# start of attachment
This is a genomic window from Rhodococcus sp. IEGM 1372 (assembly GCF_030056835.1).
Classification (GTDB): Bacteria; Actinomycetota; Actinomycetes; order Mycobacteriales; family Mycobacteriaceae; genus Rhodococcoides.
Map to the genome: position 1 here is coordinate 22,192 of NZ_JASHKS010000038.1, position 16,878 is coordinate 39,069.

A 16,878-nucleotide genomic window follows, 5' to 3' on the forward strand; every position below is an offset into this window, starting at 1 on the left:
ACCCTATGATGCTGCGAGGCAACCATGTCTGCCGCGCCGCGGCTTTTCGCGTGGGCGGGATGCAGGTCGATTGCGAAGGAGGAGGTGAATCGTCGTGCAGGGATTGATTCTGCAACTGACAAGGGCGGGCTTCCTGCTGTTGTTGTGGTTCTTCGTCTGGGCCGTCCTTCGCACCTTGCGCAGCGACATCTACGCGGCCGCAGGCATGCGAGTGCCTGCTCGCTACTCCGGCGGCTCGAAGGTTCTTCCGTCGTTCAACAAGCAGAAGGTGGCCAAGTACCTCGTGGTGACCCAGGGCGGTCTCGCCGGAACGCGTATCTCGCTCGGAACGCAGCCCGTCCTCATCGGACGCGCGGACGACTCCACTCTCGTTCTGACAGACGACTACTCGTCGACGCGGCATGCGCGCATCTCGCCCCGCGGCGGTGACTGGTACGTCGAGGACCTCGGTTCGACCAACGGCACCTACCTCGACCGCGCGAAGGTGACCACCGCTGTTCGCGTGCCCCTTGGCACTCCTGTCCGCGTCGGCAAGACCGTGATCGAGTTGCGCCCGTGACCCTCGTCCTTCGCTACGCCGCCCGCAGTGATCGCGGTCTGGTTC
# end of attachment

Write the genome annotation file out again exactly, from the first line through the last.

This is a genomic window from Rhodococcus sp. IEGM 1372 (assembly GCF_030056835.1).
Classification (GTDB): Bacteria; Actinomycetota; Actinomycetes; order Mycobacteriales; family Mycobacteriaceae; genus Rhodococcoides.
Map to the genome: position 1 here is coordinate 22,192 of NZ_JASHKS010000038.1, position 16,878 is coordinate 39,069.

A 16,878-nucleotide genomic window follows, 5' to 3' on the forward strand; every position below is an offset into this window, starting at 1 on the left:
ACCCTATGATGCTGCGAGGCAACCATGTCTGCCGCGCCGCGGCTTTTCGCGTGGGCGGGATGCAGGTCGATTGCGAAGGAGGAGGTGAATCGTCGTGCAGGGATTGATTCTGCAACTGACAAGGGCGGGCTTCCTGCTGTTGTTGTGGTTCTTCGTCTGGGCCGTCCTTCGCACCTTGCGCAGCGACATCTACGCGGCCGCAGGCATGCGAGTGCCTGCTCGCTACTCCGGCGGCTCGAAGGTTCTTCCGTCGTTCAACAAGCAGAAGGTGGCCAAGTACCTCGTGGTGACCCAGGGCGGTCTCGCCGGAACGCGTATCTCGCTCGGAACGCAGCCCGTCCTCATCGGACGCGCGGACGACTCCACTCTCGTTCTGACAGACGACTACTCGTCGACGCGGCATGCGCGCATCTCGCCCCGCGGCGGTGACTGGTACGTCGAGGACCTCGGTTCGACCAACGGCACCTACCTCGACCGCGCGAAGGTGACCACCGCTGTTCGCGTGCCCCTTGGCACTCCTGTCCGCGTCGGCAAGACCGTGATCGAGTTGCGCCCGTGACCCTCGTCCTTCGCTACGCCGCCCGCAGTGATCGCGGTCTGGTTC